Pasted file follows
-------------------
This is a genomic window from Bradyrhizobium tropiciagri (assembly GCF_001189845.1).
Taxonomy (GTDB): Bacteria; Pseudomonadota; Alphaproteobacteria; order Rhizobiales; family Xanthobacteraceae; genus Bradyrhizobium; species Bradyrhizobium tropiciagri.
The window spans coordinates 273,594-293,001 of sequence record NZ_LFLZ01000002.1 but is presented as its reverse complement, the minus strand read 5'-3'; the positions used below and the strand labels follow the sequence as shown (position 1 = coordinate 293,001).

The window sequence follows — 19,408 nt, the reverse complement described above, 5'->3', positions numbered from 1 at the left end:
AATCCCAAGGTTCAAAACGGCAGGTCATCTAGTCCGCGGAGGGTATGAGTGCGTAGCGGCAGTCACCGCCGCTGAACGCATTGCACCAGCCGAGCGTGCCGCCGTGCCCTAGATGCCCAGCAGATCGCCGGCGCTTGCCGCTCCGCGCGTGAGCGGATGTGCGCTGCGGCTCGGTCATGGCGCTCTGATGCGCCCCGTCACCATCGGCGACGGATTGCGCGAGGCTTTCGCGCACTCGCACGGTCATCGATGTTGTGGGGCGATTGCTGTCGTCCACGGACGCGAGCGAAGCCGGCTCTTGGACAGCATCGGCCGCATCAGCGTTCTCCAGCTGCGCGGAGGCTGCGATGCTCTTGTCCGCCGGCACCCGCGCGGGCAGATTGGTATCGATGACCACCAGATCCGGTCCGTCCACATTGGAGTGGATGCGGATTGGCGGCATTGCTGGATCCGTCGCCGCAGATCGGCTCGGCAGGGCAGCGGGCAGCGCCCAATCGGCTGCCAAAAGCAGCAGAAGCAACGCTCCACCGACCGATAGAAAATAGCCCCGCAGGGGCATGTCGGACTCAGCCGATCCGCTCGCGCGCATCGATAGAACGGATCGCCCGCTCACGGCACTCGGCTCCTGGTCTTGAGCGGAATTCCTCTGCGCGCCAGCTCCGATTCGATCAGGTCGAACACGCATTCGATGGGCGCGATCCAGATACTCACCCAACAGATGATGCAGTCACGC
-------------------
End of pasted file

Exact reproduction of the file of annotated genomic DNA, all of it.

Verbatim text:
This is a genomic window from Bradyrhizobium tropiciagri (assembly GCF_001189845.1).
Taxonomy (GTDB): Bacteria; Pseudomonadota; Alphaproteobacteria; order Rhizobiales; family Xanthobacteraceae; genus Bradyrhizobium; species Bradyrhizobium tropiciagri.
The window spans coordinates 273,594-293,001 of sequence record NZ_LFLZ01000002.1 but is presented as its reverse complement, the minus strand read 5'-3'; the positions used below and the strand labels follow the sequence as shown (position 1 = coordinate 293,001).

The window sequence follows — 19,408 nt, the reverse complement described above, 5'->3', positions numbered from 1 at the left end:
AATCCCAAGGTTCAAAACGGCAGGTCATCTAGTCCGCGGAGGGTATGAGTGCGTAGCGGCAGTCACCGCCGCTGAACGCATTGCACCAGCCGAGCGTGCCGCCGTGCCCTAGATGCCCAGCAGATCGCCGGCGCTTGCCGCTCCGCGCGTGAGCGGATGTGCGCTGCGGCTCGGTCATGGCGCTCTGATGCGCCCCGTCACCATCGGCGACGGATTGCGCGAGGCTTTCGCGCACTCGCACGGTCATCGATGTTGTGGGGCGATTGCTGTCGTCCACGGACGCGAGCGAAGCCGGCTCTTGGACAGCATCGGCCGCATCAGCGTTCTCCAGCTGCGCGGAGGCTGCGATGCTCTTGTCCGCCGGCACCCGCGCGGGCAGATTGGTATCGATGACCACCAGATCCGGTCCGTCCACATTGGAGTGGATGCGGATTGGCGGCATTGCTGGATCCGTCGCCGCAGATCGGCTCGGCAGGGCAGCGGGCAGCGCCCAATCGGCTGCCAAAAGCAGCAGAAGCAACGCTCCACCGACCGATAGAAAATAGCCCCGCAGGGGCATGTCGGACTCAGCCGATCCGCTCGCGCGCATCGATAGAACGGATCGCCCGCTCACGGCACTCGGCTCCTGGTCTTGAGCGGAATTCCTCTGCGCGCCAGCTCCGATTCGATCAGGTCGAACACGCATTCGATGGGCGCGATCCAGATACTCACCCAACAGATGATGCAGTCACGC